Doing Life Together

woman-1814968_1920It’s cold. You don’t want to get out of bed. Lately you’ve been craving carbs. It’s hard to get motivated. You just want to hibernate!

Since this feeling come on seasonally, you think, “I must have the winter blues!”

Maybe, since about 20% of people struggle to shake off those winter blues. But it could be more serious. It might be a certain type of depression that begins to peak in the fall and winter called seasonal affective disorder (SAD). With this type of depression pattern, you feel better when Spring arrives.

And you may be surprised to learn that SAD can also take a Spring/Summer pattern as well. Both the winter and summer seasonal types of depression have to do with peoples’ sensitivity to light–those who get too little light (the fall/winter pattern), and those who get too much light (the spring/summer pattern). Light impacts our sleep-wake cycle and when that cycle is impaired, depression can result.

So while more people get the winter blues, about 7% of people experience SAD. And SAD is tied to latitude–the farther north you live, the less light you get in the winter.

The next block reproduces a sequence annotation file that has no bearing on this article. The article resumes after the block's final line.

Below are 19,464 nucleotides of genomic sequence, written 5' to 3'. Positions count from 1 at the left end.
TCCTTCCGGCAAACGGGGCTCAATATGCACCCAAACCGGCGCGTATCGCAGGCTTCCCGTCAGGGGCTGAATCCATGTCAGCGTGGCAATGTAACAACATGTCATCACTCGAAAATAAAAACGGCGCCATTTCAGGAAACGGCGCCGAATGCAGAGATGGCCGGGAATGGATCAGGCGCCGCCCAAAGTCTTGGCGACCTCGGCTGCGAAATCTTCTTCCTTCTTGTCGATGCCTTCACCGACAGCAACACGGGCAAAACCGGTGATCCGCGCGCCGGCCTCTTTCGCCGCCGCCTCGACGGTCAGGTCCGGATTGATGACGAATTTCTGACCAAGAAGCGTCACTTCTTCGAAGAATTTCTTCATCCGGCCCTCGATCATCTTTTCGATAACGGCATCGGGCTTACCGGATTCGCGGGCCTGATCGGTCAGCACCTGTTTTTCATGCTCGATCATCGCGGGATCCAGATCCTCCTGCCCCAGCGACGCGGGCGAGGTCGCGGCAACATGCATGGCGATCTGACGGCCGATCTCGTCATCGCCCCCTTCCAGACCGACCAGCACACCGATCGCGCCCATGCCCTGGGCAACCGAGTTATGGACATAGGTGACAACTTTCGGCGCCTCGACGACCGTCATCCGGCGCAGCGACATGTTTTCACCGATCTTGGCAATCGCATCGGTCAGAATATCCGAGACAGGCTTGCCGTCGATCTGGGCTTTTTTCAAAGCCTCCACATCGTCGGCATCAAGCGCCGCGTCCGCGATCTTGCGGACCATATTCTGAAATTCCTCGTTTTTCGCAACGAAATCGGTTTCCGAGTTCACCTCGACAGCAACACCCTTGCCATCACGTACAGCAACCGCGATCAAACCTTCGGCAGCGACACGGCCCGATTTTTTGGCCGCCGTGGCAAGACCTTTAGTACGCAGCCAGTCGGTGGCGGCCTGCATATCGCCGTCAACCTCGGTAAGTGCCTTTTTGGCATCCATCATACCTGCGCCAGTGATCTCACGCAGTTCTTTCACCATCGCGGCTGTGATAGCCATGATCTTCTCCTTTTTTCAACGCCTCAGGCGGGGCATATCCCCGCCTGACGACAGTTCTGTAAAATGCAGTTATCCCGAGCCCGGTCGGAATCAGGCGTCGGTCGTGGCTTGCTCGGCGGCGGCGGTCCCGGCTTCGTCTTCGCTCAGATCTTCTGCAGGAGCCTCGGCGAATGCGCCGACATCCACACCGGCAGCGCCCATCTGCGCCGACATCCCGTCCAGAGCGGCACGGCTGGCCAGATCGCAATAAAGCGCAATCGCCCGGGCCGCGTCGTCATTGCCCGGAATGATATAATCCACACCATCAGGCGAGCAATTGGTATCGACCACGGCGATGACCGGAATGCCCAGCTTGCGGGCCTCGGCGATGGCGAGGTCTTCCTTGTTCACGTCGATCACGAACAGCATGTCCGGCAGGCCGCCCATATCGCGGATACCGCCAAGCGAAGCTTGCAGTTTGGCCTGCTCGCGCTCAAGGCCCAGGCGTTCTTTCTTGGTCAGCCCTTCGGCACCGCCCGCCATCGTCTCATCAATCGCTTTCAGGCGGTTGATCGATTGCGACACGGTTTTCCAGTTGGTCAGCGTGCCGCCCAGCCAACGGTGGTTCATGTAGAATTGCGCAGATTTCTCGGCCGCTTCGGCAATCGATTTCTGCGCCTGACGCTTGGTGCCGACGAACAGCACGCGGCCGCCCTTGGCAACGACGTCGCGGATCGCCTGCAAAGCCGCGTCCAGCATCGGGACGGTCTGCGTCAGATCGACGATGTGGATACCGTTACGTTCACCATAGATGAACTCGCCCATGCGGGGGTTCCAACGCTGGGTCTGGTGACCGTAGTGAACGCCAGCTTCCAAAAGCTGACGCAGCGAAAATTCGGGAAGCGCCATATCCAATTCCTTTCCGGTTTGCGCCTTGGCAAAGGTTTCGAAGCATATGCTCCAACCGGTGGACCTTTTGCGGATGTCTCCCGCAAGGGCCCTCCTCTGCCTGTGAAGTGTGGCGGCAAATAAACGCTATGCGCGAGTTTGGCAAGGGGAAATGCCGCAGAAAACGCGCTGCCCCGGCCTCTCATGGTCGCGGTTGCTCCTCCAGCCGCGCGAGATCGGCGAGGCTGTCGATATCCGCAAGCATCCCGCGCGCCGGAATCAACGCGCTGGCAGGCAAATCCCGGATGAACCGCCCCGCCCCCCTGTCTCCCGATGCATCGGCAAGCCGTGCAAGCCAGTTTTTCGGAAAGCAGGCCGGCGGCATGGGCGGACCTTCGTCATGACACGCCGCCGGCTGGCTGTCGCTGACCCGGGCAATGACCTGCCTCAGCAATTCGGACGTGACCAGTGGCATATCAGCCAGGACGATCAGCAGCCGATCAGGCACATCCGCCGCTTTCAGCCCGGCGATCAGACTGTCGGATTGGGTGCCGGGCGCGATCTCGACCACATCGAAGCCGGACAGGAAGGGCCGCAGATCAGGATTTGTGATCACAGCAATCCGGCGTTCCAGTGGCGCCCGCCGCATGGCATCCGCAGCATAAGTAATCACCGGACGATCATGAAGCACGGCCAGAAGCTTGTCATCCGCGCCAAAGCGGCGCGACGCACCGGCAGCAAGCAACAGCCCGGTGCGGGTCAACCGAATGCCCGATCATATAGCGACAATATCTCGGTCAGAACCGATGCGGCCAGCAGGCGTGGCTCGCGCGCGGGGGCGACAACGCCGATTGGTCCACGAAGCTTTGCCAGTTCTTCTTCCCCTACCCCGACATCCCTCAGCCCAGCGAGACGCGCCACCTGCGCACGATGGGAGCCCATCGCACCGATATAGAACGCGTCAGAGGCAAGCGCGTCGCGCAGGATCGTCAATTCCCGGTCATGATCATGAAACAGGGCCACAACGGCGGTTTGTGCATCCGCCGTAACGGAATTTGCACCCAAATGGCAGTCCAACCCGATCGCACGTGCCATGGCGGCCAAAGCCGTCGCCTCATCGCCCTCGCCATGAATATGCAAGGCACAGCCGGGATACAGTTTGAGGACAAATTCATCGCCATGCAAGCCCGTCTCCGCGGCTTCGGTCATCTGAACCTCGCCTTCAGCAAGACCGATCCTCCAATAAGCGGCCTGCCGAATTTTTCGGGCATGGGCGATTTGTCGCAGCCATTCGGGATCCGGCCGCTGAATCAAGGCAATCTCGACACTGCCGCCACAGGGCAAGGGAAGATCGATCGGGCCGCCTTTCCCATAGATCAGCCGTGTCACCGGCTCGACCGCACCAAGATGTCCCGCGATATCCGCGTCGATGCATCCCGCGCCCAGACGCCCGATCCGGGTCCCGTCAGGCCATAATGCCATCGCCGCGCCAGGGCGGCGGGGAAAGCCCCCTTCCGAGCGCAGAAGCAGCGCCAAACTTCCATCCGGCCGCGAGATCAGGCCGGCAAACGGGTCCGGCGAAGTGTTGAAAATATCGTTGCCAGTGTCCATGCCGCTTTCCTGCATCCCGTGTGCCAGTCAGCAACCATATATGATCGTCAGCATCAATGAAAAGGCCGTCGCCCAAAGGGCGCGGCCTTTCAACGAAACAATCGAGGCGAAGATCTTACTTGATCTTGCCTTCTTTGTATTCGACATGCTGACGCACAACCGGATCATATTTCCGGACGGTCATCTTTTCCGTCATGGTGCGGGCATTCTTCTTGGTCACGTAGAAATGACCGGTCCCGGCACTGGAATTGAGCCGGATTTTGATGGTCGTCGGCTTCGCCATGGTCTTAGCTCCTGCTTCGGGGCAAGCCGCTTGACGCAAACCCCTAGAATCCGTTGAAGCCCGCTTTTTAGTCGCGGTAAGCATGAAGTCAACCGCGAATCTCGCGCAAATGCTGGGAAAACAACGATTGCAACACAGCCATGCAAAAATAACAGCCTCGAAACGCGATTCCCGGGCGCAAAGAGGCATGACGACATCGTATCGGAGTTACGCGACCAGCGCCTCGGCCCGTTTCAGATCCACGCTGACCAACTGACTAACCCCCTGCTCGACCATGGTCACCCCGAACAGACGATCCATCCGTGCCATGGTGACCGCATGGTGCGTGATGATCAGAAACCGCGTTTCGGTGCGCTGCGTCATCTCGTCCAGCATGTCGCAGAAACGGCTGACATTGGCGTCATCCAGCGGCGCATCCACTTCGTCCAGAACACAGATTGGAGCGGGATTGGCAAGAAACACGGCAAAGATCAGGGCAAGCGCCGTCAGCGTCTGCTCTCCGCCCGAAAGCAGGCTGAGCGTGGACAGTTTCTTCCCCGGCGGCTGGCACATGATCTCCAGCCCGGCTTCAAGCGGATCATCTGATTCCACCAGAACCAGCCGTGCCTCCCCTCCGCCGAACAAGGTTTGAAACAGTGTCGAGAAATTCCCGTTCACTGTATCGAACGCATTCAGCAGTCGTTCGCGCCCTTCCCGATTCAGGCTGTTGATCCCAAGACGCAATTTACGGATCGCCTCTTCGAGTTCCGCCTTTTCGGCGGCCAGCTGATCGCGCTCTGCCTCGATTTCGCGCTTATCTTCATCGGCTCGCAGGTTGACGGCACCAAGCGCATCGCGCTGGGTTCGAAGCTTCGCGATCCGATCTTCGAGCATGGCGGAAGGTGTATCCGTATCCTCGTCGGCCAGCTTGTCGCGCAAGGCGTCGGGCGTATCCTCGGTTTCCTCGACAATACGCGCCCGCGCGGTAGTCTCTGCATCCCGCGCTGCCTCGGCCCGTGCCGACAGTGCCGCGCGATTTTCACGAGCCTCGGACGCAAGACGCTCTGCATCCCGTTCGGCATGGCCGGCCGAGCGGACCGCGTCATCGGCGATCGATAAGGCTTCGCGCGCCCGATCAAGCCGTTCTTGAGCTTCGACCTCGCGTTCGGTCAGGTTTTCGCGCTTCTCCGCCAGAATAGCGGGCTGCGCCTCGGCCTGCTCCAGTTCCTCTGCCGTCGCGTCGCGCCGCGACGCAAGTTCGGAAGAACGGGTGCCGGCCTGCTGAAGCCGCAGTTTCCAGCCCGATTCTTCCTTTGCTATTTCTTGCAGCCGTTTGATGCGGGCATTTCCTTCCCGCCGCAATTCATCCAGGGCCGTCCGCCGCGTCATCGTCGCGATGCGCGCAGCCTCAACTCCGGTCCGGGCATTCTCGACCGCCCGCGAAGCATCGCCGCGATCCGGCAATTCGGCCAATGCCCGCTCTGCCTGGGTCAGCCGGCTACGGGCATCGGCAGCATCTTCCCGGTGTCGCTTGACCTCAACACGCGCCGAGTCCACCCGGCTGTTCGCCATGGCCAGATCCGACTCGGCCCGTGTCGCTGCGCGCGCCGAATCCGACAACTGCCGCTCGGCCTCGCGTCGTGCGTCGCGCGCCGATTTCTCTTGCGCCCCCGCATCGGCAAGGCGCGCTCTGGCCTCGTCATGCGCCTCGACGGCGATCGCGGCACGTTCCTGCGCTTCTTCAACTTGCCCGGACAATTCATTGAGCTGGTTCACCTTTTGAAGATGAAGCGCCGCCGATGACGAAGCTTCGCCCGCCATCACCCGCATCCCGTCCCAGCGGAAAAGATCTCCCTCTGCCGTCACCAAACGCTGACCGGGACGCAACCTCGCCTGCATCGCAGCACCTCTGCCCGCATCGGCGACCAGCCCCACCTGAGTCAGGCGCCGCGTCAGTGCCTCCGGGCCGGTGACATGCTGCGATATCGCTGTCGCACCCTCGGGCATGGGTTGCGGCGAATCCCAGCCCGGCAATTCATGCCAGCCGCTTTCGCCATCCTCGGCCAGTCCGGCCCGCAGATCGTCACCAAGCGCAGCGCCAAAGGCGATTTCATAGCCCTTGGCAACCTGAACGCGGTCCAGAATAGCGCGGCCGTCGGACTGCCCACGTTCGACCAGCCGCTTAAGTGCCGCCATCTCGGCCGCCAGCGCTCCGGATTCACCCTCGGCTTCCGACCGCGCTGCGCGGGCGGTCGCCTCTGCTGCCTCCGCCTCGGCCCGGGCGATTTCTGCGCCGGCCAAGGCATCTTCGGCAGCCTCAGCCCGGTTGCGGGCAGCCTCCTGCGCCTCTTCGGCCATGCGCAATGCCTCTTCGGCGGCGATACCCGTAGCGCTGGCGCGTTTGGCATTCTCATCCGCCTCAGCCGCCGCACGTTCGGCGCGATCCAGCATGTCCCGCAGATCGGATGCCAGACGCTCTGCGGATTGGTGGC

So what can you do if you suffer from Fall/Winter SAD?

  1. Lift your shades and let the sunlight into your rooms.
  2. If it is bright outside, don’t wear sunglasses for part of the time.
  3. Do outdoor activities that expose you to natural light.
  4. Consider trying a light box or dawn simulator (talk to your mental health provider about how these work and the protocol to follow). This helps many people.
  5. If you feel depressed after trying these things, you will need to see a health care professional and be treated for depression in more conventional ways.
  6. Symptoms of SAD can be confused with other medical conditions so make sure you have a physical exam and are properly diagnosed.
  7. Stay in the spiritual light as well–Psalm 27:1 The Lord is my light and salvation. Whom shall I fear? The Lord is the stronghold of my life—of whom shall I be afraid, He is our anchor and hope.
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